The ‘Lion of Punjab’, Lala Lajpat Rai passed away on this day 90 years ago after being seriously injured in a lathi charge ordered on freedom fighters.
New Delhi: For Lala Lajpat Rai, patriotism deserved a zeal no less than that for religion.The freedom fighter, part of the famous radical trio of ‘Lal, Bal, Pal’, is known as ‘Punjab Kesari’ or ‘The Lion of Punjab’. He was a lawyer, a prolific writer and also a leading freedom fighter who faced multiple stints in jail for his campaigns against the British Raj.
Born on 28 January 1865 in the village of Dhudike, Ferozpur, Rai belonged to the first generation of English-educated Punjabis.
His father Munshi Radha Kishan was a teacher and highly appreciated scholar of Persian and Urdu, while his mother Gulab Devi was a highly religious and spiritual woman who is said to have had a strong influence on him.
In 1880, Rai entered college to study law, and it is here that the freedom fighter was born. In college, he reportedly developed a deep friendship with Lala Hans Raj and Pandit Guru Dutt Vidyarthi, all three of whom were deeply inspired by the teachings of Arya Samaj, the Hindu reformist movement founded by Dayanand Saraswati in 1875. Rai joined Arya Samaj in December 1882, as his interest in Hinduism began to take on a nationalistic colour.
The three were ardent proponents of robust swadeshi infrastructure to wean Indians off British systems, and while Rai went on to co-found the Punjab National Bank in 1894, Hans Raj and Vidyarthi co-founded the ubiquitous DAV schools. In the early 1920s, Rai also set up the National College in Lahore, whose students would include Bhagat Singh and Sukhdev.
For the cause of freedom
One of the first leaders to take exception to Indian moderates, whom they saw as capitulating to the British, Rai was also inspired by the works of Italian revolutionary Giuseppe Mazzini.
Soon, he joined ranks with Bipin Chandra Pal and Aurobindo Ghosh from Bengal, and Bal Gangadhar Tilak from Maharashtra to call for ‘Purna Swaraj’.
In 1907, his involvement in the freedom struggle got him a six-month stint in a prison at Mandalay.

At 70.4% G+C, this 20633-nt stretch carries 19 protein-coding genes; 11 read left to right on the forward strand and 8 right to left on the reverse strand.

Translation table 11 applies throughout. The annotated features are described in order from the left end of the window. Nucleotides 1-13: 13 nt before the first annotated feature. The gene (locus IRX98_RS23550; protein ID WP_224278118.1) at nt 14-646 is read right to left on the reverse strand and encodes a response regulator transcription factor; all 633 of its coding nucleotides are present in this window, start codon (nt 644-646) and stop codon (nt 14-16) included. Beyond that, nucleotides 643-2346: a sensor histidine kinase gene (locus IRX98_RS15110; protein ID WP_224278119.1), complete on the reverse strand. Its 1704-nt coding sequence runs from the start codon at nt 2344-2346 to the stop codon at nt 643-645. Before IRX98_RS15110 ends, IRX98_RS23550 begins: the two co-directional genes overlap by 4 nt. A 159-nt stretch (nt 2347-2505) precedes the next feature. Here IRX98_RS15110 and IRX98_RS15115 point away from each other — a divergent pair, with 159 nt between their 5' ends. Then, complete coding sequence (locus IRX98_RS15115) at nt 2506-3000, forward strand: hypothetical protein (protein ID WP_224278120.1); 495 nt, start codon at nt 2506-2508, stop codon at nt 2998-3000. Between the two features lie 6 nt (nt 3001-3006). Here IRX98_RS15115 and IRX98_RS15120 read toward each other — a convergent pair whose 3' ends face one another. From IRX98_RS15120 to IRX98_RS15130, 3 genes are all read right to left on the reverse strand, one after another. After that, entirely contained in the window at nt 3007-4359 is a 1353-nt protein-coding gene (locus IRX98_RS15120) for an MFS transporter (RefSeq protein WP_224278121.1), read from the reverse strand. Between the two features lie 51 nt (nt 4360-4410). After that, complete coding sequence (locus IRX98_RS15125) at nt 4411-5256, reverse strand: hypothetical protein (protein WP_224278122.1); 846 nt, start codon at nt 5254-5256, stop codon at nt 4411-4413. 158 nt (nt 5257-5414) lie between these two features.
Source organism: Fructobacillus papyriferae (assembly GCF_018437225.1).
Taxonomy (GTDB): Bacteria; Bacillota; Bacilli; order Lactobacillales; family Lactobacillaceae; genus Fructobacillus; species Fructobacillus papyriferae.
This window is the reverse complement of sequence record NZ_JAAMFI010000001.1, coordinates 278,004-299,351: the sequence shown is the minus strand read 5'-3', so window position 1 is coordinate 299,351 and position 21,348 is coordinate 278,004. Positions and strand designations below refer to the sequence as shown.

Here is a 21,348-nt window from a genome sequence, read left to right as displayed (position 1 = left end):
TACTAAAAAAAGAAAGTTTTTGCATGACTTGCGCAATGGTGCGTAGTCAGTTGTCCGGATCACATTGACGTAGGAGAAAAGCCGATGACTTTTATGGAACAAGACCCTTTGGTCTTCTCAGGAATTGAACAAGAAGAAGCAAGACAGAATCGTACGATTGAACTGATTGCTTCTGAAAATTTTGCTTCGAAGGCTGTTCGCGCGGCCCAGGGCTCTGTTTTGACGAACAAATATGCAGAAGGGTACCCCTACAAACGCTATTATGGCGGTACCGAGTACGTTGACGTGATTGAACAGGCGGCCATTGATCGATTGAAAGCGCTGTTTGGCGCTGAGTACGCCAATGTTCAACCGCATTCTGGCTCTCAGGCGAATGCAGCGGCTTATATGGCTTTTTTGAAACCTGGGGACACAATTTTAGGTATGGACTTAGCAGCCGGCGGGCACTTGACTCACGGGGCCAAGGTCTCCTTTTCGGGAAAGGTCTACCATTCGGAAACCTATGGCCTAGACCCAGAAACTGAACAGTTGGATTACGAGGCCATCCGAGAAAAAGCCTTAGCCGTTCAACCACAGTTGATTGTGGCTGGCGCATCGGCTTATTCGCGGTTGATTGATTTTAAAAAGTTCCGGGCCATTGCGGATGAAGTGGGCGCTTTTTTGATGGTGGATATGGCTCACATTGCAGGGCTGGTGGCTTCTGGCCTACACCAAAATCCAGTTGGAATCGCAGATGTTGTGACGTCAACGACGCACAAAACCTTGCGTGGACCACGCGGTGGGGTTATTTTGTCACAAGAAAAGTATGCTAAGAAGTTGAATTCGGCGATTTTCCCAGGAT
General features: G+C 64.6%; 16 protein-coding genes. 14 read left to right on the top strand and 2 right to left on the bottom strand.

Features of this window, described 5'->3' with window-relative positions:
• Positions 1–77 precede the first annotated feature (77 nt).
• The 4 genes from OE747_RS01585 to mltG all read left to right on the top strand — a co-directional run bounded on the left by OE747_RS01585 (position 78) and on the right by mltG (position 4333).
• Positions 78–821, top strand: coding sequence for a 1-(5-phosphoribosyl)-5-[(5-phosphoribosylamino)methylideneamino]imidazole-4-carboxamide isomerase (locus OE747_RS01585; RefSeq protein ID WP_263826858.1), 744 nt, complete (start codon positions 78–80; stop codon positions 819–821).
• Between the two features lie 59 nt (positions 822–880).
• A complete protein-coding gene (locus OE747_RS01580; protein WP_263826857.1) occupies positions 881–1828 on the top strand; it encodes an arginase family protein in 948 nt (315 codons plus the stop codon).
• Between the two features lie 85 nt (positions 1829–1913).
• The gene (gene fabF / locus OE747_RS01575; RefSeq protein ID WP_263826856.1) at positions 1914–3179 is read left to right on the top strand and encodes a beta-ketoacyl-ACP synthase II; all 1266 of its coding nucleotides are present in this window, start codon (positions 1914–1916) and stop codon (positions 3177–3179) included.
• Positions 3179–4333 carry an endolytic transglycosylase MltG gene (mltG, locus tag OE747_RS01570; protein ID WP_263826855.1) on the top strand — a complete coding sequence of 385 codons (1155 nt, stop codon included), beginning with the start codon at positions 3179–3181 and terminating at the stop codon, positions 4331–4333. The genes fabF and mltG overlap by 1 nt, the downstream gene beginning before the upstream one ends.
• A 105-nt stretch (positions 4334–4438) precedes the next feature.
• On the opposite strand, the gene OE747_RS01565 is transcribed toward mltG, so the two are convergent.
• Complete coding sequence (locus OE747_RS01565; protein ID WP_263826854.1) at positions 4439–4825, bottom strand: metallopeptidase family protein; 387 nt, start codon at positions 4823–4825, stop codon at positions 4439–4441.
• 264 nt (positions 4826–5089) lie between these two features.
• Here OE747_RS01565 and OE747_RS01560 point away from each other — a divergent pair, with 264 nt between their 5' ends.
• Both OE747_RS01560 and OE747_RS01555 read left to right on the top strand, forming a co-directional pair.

In 1914, keen to generate worldwide sympathy for the cause of Indian independence, Rai departed for Britain. He then went on to travel in the US as well, and returned to India only in 1920. That was also the year he was appointed the Indian National Congress president at the Calcutta session.
Rai was not pleased when Mahatma Gandhi called off the Non-Cooperation Movement after the Chauri-Chaura incident of 1922, and this divergence of opinion led him to split from the Congress.
He was also a supporter of the two-nation theory, saying that while Hindus and Muslims needed to unite to overthrow the British Raj, a separate nation for each would solve the greater purpose of peaceful coexistence.
An article Rai wrote in The Tribune on 14 December 1923, titled “A clear partition of India into a Muslim India and non-Muslim India” evoked much controversy.
There was deep resentment in India in 1928 when the British sent the Simon Commission – which had no Indian as member – to effect constitutional reforms.
On 30 October 1928, Rai led a peaceful march to protest against the commission. However, British police officer James A. Scott ordered a lathi-charge and Rai was among the protesters injured seriously. He succumbed to his injuries on 17 November 1928.
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